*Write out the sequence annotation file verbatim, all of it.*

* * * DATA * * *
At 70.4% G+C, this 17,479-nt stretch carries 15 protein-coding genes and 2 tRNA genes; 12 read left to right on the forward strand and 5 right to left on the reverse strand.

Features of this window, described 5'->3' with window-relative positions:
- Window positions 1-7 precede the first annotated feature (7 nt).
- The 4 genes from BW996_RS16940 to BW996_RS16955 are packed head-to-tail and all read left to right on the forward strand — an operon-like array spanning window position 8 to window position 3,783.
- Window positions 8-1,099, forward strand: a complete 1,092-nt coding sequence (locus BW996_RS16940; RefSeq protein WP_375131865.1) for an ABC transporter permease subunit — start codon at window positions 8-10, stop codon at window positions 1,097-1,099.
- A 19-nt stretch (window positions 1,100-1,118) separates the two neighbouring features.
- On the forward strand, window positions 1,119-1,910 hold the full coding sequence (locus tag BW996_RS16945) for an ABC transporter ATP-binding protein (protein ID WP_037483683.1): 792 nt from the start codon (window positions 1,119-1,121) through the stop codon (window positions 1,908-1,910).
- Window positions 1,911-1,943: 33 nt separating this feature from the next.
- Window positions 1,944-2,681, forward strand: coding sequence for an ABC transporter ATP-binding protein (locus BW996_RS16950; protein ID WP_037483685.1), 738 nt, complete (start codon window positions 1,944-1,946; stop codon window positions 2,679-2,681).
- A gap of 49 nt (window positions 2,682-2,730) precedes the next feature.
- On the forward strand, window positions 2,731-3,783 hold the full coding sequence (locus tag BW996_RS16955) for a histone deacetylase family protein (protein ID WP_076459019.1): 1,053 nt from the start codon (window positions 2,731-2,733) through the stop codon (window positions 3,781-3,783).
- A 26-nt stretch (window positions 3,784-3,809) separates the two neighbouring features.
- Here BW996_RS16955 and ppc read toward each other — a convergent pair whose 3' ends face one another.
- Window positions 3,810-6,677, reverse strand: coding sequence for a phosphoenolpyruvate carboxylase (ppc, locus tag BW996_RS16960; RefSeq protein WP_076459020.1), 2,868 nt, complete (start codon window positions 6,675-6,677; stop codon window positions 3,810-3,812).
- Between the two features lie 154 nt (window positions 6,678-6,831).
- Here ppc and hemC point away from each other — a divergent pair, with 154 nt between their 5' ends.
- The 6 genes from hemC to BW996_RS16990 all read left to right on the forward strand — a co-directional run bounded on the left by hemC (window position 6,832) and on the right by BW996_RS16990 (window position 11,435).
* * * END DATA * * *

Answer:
At 70.4% G+C, this 17,479-nt stretch carries 15 protein-coding genes and 2 tRNA genes; 12 read left to right on the forward strand and 5 right to left on the reverse strand.

Features of this window, described 5'->3' with window-relative positions:
- Window positions 1-7 precede the first annotated feature (7 nt).
- The 4 genes from BW996_RS16940 to BW996_RS16955 are packed head-to-tail and all read left to right on the forward strand — an operon-like array spanning window position 8 to window position 3,783.
- Window positions 8-1,099, forward strand: a complete 1,092-nt coding sequence (locus BW996_RS16940; RefSeq protein WP_375131865.1) for an ABC transporter permease subunit — start codon at window positions 8-10, stop codon at window positions 1,097-1,099.
- A 19-nt stretch (window positions 1,100-1,118) separates the two neighbouring features.
- On the forward strand, window positions 1,119-1,910 hold the full coding sequence (locus tag BW996_RS16945) for an ABC transporter ATP-binding protein (protein ID WP_037483683.1): 792 nt from the start codon (window positions 1,119-1,121) through the stop codon (window positions 1,908-1,910).
- Window positions 1,911-1,943: 33 nt separating this feature from the next.
- Window positions 1,944-2,681, forward strand: coding sequence for an ABC transporter ATP-binding protein (locus BW996_RS16950; protein ID WP_037483685.1), 738 nt, complete (start codon window positions 1,944-1,946; stop codon window positions 2,679-2,681).
- A gap of 49 nt (window positions 2,682-2,730) precedes the next feature.
- On the forward strand, window positions 2,731-3,783 hold the full coding sequence (locus tag BW996_RS16955) for a histone deacetylase family protein (protein ID WP_076459019.1): 1,053 nt from the start codon (window positions 2,731-2,733) through the stop codon (window positions 3,781-3,783).
- A 26-nt stretch (window positions 3,784-3,809) separates the two neighbouring features.
- Here BW996_RS16955 and ppc read toward each other — a convergent pair whose 3' ends face one another.
- Window positions 3,810-6,677, reverse strand: coding sequence for a phosphoenolpyruvate carboxylase (ppc, locus tag BW996_RS16960; RefSeq protein WP_076459020.1), 2,868 nt, complete (start codon window positions 6,675-6,677; stop codon window positions 3,810-3,812).
- Between the two features lie 154 nt (window positions 6,678-6,831).
- Here ppc and hemC point away from each other — a divergent pair, with 154 nt between their 5' ends.
- The 6 genes from hemC to BW996_RS16990 all read left to right on the forward strand — a co-directional run bounded on the left by hemC (window position 6,832) and on the right by BW996_RS16990 (window position 11,435).